Arizona Attorney Magazine, November 2015Bending Toward Justice” was the headline for our November cover story of Arizona Attorney Magazine. We thought it was an ideal combination of lawyers practicing yoga and one of the most evocative quotes of the civil rights era.

The full quote from which we drew the concept is, “The arc of the moral universe is long, but it bends towards justice.

Do you recall who said it, and when? (I’ll tell you at the bottom of this post.)

In the meantime, I’ve noted before how yoga has made legal news this fall. So maybe I was just primed for the topic when I opened Google this week to the animated image of a man bending into a yoga pose.

yoga bks-iyengars-97th-birthday-5749978756546560-5758531089203200-ror

Yes, there are more.

yoga Google 2 unnamed

yoga Google 3 unnamedTurns out, those Google staffers were noting what would have been the 97th birthday of B.K.S. Iyengar, “the founder of the style of yoga known as ‘Iyengar Yoga’ and was considered one of the foremost yoga teachers in the world.”

Curious, I asked Wikipedia about him:

“He was the author of many books on yoga practice and philosophy including Light on Yoga, Light on Pranayama, Light on the Yoga Sutras of Patanjali, and Light on Life. Iyengar was one of the earliest students of Tirumalai Krishnamacharya, who is often referred to as ‘the father of modern yoga.’ He has been credited with popularizing yoga, first in India and then around the world.”

More detail on this remarkable man is here.

And our quote about the arc of justice?

If you said it comes from Rev. Martin Luther King, Jr., you would be correct. He spoke the moving words in August 1967 when he addressed the Southern Christian Fellowship Conference.

But extra points go to you if you recall that Reverend King was paraphrasing American Transcendentalist Theodore Parker, who lived before the Civil War and who “predicted the inevitable success of the abolitionist cause” this way:

“I do not pretend to understand the moral universe; the arc is a long one, my eye reaches but little ways; I cannot calculate the curve and complete the figure by the experience of sight; I can divine it by conscience. And from what I see I am sure it bends towards justice.”

I hope in this, the stirring month of December, you exercise your power and skill in the effort to bend toward justice.

Cybersleuth Guide to Internet Levitt RoschTomorrow, October 9, the State Bar is holding a seminar that may help you navigate the Internet in service of client and law practice.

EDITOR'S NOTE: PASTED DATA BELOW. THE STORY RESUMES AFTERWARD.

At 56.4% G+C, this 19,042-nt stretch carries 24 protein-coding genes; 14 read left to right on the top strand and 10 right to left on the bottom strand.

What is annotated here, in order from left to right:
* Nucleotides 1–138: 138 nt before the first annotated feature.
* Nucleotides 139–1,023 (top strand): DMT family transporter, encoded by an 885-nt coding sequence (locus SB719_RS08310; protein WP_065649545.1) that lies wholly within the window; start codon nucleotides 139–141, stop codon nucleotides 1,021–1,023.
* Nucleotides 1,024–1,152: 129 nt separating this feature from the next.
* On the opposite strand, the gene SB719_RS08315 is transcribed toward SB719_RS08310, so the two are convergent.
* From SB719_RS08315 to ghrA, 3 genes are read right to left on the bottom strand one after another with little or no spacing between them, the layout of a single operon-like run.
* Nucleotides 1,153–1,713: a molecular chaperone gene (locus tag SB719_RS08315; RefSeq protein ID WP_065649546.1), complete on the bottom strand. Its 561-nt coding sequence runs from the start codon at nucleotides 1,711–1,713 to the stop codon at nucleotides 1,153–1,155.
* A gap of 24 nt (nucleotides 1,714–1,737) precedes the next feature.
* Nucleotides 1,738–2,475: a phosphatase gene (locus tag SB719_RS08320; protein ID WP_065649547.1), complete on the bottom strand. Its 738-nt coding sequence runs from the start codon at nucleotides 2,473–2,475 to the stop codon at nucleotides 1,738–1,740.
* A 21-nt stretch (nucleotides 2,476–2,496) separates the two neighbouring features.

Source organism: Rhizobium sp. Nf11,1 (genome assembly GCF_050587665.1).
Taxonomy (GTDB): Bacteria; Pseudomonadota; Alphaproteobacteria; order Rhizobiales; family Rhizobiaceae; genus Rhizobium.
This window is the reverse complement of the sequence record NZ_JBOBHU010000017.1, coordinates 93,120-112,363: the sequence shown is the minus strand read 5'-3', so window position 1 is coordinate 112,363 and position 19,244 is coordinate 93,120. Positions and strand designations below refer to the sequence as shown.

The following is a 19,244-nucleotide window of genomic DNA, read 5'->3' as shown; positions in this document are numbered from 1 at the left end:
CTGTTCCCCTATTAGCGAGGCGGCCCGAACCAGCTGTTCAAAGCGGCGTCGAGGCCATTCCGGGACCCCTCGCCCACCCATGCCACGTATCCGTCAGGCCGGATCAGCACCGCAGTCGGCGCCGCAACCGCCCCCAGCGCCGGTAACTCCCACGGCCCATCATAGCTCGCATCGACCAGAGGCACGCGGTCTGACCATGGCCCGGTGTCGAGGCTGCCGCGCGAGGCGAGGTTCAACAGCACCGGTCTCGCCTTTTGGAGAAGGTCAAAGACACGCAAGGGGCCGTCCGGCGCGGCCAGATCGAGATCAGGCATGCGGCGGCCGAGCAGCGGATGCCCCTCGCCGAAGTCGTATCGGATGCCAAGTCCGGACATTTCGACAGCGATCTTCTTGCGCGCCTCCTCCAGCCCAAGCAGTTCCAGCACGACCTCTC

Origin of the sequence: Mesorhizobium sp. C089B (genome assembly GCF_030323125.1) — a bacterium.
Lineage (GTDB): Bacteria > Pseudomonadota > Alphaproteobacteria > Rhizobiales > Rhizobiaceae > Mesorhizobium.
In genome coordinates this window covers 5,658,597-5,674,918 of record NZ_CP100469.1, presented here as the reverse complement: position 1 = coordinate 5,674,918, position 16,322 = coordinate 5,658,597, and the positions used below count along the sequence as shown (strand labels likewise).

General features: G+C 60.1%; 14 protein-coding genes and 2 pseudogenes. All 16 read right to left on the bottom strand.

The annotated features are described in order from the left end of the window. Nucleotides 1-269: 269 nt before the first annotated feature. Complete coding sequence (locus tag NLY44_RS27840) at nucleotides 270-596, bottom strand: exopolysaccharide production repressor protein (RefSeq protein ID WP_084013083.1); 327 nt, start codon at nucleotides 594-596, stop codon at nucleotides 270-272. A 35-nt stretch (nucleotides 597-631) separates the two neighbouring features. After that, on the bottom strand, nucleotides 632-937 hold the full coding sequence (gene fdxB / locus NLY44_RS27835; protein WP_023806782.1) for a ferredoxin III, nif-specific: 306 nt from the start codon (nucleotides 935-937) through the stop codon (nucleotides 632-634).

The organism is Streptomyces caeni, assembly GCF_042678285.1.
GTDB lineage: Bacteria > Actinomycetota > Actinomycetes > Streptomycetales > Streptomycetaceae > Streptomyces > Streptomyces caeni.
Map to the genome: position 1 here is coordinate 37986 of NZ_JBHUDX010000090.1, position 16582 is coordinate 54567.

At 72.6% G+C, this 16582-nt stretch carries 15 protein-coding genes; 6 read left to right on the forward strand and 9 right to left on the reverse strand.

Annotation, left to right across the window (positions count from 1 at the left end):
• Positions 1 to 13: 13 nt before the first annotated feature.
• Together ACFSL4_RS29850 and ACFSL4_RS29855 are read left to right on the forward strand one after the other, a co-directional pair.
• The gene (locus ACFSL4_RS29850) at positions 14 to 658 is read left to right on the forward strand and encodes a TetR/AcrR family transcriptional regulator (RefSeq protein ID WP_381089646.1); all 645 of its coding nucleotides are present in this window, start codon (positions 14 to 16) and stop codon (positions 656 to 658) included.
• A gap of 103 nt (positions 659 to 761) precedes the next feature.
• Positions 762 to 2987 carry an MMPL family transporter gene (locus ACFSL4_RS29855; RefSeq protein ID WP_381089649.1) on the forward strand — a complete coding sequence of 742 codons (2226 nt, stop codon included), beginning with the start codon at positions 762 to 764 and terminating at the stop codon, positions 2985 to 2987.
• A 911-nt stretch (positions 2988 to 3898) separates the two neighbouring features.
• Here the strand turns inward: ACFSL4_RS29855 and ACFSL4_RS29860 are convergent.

I rarely mention State Bar CLEs, as their own marketing machine is pretty darn robust. But I am intrigued by this offering, which will be taught by Carole Levitt and Mark Rosch. (See more about them and their work here.) If those names sound familiar, it’s because they wrote a book on the subject. (Read down below to see how your CLE registration also gets you a copy of the book.)

The seminar is titled “The Cybersleuth’s Guide to the Internet: Super Search Engine Strategies and Investigative Research.” A long title, but they plan to cover quite a bit. Here’s the description:

“Learn how the Internet is changing the way legal professionals need to research and run their practice to competently represent their clients. Find out if failing to ‘Google’ as part of the due diligence process could keep you from winning a case or successfully completing a transaction. Uncover the best research strategies and learn to master Google. Discover how attorneys are using free public record sites and sites with free ‘publicly available’ information, including social networking sites (Twitter, Facebook, MySpace, Google Plus, and LinkedIn) for discovery, trial preparation, background checks, and locating missing persons.”

Carole A Levitt

Carole Levitt

Mark E Rosch

Mark Rosch

“Don’t be left behind in exploiting this gold mine of information that will assist you in meeting your investigative research obligations. Come join Carole Levitt and Mark Rosch, internationally recognized Internet trainers and authors of six American Bar Association books, who will show you how to be a cybersleuth to unearth information FREE (or at low cost!) on the Net. Each attendee will receive a copy of their 500 page book, The Cybersleuth’s Guide to the Internet, 12th edition revised (2013)—a $64.95 value.”        

Intrigued? Here’s where you can register.

And you can read more about the book here.

google logo law gavelThe power of the Internet to transform business has been revolutionary. And in that transformation, Google and its functionality have been leading change-agents.

Attorneys—already occupied by the law and business sides of their work—likely scratch their heads at the possibility of being “found” by anyone among Google’s billions of bits and bytes. That’s why I was pleased to hear from Texas attorney Scott Morgan, who offered a primer on the topic of getting found in Google search (more about Scott follows his great post; I’m also pleased to note that he’s a prolific blogger). And if you thought you already understood Google’s algorithm before, read on, because the math of search has changed.

Here is Scott:

For many law firms, the Internet, and particularly Google, has developed over the last several years into their primary source of new clients. Many law firms use pay per click advertising (PPC) as a way to rent online real estate for important keyword phrases. Other law firms use search engine optimization (SEO) as a way to get in front of those same searchers without having to pay every time they click.

While SEO sounds great in theory, the reality is that it is extremely changing and, as we will discuss below, constantly changing. This article will discuss how Google results for local attorney phrases have dramatically changed over the past year and what law firms can do to best position themselves.